Zibby: Although, I will say, these days, you have to be careful of what you write in fiction in order to make sure you’re — you have to write about something that you have enough knowledge about in some way, that you can write as if you know about it. Do you know what I’m talking about? You can’t appropriate somebody else’s culture or race or something. There are rules, still, in fiction.

Vendela: I think if you’re plagiarizing yourself…

Zibby: No rules. All the rules are off. All bets are off. A hundred percent. For Maria Fabiola, another thing that was interesting in the book is what happens with so many groups of friends. She develops earlier than other people. She becomes this great beauty. You have this great passage where I think Jill’s mom, one of the moms, takes a picture of the three of them on the doorstep and says, “My, you guys are getting beautiful.” Eulabee’s like, “She didn’t even look at me. She was obviously not even talking about me.” What happens to a friend group as you start the same way and then time takes you off in different directions? It’s the beginning of the splintering of so many reasons. I love how you captured that. Tell me a little about that and how friendships tend to fracture.

Vendela: I have to say, that was a fun character to invent. Maria Fabiola doesn’t exist in my life and didn’t exist in my childhood, but I feel like we’ve all had Maria Fabiolas in our lives, people who just somehow become fabulous in front of our eyes. We’re watching them through someone else’s eyes. We’re like, oh, my gosh, this person is fabulous. She was someone I had a lot of fun creating. I just like the idea, too, because everyone goes through an awkward period, obviously, when you’re younger. When you see someone actually emerge from the awkwardness before everyone else does, it’s kind of incredible to witness. I have a teenager now. I have a teenage daughter. Just seeing her see her friends go through that is also really interesting. Even as a mother, seeing these girls who’ve grown up, seeing which ones are suddenly now six feet tall, it’s really amazing, for lack of a better word. It makes you feel really old, but it’s also kind of incredible. That is how I came up with Maria Fabiola’s character.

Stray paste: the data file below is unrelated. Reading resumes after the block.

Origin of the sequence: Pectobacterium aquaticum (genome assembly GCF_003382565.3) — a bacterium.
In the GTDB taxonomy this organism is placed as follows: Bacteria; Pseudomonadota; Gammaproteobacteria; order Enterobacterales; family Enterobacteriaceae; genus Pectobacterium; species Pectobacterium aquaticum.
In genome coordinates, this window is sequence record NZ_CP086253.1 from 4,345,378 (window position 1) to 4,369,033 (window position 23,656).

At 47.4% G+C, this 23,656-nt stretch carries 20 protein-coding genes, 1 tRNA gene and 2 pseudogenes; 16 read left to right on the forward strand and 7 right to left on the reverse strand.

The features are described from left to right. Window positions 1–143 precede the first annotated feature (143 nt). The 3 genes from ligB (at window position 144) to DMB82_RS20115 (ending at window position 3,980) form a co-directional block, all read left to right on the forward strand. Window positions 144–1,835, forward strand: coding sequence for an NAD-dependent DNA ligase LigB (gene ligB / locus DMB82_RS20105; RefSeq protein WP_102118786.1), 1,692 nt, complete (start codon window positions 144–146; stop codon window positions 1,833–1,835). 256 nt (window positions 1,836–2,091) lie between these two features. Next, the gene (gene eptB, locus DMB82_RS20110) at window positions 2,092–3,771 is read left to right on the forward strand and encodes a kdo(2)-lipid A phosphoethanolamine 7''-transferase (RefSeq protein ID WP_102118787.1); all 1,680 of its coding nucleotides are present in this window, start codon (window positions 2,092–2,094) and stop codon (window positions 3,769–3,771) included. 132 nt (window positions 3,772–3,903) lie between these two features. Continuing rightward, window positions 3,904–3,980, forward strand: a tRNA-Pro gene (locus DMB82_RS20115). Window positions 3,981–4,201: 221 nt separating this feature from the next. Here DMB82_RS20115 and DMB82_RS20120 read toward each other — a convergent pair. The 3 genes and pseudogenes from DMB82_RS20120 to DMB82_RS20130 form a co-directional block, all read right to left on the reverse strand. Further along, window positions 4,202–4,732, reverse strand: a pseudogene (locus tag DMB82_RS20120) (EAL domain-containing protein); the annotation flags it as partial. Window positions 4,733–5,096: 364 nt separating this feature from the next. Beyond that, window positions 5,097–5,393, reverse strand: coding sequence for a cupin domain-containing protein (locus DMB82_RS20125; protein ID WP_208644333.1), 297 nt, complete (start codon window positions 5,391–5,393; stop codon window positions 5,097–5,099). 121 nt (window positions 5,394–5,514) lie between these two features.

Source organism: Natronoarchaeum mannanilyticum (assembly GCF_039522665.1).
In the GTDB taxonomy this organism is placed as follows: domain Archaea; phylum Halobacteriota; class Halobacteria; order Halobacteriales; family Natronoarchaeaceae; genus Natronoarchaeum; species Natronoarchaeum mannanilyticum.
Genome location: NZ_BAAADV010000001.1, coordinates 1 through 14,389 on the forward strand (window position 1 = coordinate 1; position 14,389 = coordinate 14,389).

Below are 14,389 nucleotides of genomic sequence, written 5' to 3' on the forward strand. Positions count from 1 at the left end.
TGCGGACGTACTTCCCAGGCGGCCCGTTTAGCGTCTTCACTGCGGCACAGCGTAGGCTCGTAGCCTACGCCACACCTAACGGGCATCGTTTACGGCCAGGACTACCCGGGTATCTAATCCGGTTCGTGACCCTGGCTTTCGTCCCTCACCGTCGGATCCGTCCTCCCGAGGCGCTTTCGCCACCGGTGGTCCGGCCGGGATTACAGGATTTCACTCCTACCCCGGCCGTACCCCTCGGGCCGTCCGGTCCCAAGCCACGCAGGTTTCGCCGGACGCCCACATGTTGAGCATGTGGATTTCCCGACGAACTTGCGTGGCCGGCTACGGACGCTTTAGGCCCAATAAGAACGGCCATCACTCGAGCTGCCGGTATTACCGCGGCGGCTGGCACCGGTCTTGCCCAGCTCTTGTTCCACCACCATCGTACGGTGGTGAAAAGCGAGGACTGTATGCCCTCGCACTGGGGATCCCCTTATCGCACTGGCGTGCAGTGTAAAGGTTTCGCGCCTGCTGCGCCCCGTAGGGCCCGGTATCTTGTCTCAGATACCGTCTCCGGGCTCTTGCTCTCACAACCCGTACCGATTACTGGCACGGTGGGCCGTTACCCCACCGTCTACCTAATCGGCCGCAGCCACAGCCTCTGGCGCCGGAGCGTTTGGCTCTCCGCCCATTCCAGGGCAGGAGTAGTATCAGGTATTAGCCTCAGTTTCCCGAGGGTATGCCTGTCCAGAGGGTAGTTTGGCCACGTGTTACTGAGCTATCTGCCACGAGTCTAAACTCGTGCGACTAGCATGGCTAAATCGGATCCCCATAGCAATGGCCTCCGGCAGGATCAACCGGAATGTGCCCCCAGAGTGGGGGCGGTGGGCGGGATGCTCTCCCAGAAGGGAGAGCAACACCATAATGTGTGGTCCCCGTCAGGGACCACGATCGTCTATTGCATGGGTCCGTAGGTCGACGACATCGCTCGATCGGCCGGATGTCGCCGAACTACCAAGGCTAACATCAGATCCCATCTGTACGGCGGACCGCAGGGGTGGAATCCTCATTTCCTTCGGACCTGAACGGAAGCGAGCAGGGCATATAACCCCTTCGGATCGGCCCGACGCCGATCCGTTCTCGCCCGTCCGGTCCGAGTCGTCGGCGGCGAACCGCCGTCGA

I do think there’s something about her beauty that I wanted to think about too, especially because they’re going to an all-girls school. I wanted to talk about the male gaze a lot in terms of both what they’re taught in school — they’re basically taught how to look at themselves through a man’s eyes in whatever way that might be, even in more subconscious ways by the texts that they’re assigned and the way they’re graded on the books that they’re assigned. I made up a character called Mr. London who’s a young teacher. He’s really too young to be teaching at the school because there’s not enough of an age difference, and so all the girls secretly — they’re just confused about him. He assigns books by Jack London to make people think that maybe there’s a connection there and he’s related to Jack London. He also assigns books like Salinger and Franny and Zooey. He gives Eulabee a bad grade because he doesn’t think that she understands teenage girls. That was something I was playing around with too, just the way that these girls are watching Maria Fabiola develop into this beauty at the same time that they’re being taught how to view that through literature.

Zibby: I loved that whole scene where the teacher’s like, “You’re in trouble. You have to like Franny and Zooey. It’s a masterpiece. You have to like it.” She’s like, “No, I kind of lost interest. Wasn’t my thing.” He’s like, “You can’t say that.” That was pretty funny. You’ve been writing forever. You got an MFA. You have been writing multiple novels, all different life stages, a lot about women from widows to young girls. Tell me about how you come up with all of your ideas or maybe more how you approach projects. How do you know a new one is coming? How often do you write new books? What is your schedule like? How do you think about books as they go along your life with you?

Vendela: That’s such a great question, Zibby. I wish I had a format or a formula because I would be able to produce books more often. This one took me about four years, in part because I started with this being a nonfiction book about lies. I also feel like with every book I write, there’s a book that I didn’t write or started off a different direction. I had to abandon it. It gave birth to the new one. I probably write a book every three or four years, but it doesn’t mean I’ve just been working on that book. I’ve probably been working on the early incarnation that got buried along the way. When you know you have an idea you can’t get rid of, I feel like you have to really be in love with something before you start writing it because you’re going to spend so much more time with that idea than you ever thought possible. You can’t just have a crush on something. You have to be in love with this idea and want to explore every facet of it. For example, I have a new idea for a book now. I want it to take place over the course of a weekend, so I’m reading a lot of books that take place over the course of a night like a book by Haruki Murakami or books that take place over a weekend like Peter Cameron’s The Weekend, which was a book I read twenty years ago and really, really remembering enjoying. Also, Virginia Woolf’s novels that take place in the day. Mrs Dalloway takes place in the course of a day. I’m circling this idea. Whether it will actually end up happening, I don’t know, but that’s what I’m doing right now. I’m working on this idea of a book that takes place in a condensed period of time because I’ve never done that before. There’s something fun about trying something new with every book.

Zibby: Joanna Hershon wrote a book called St. Ivo. That takes place over a weekend.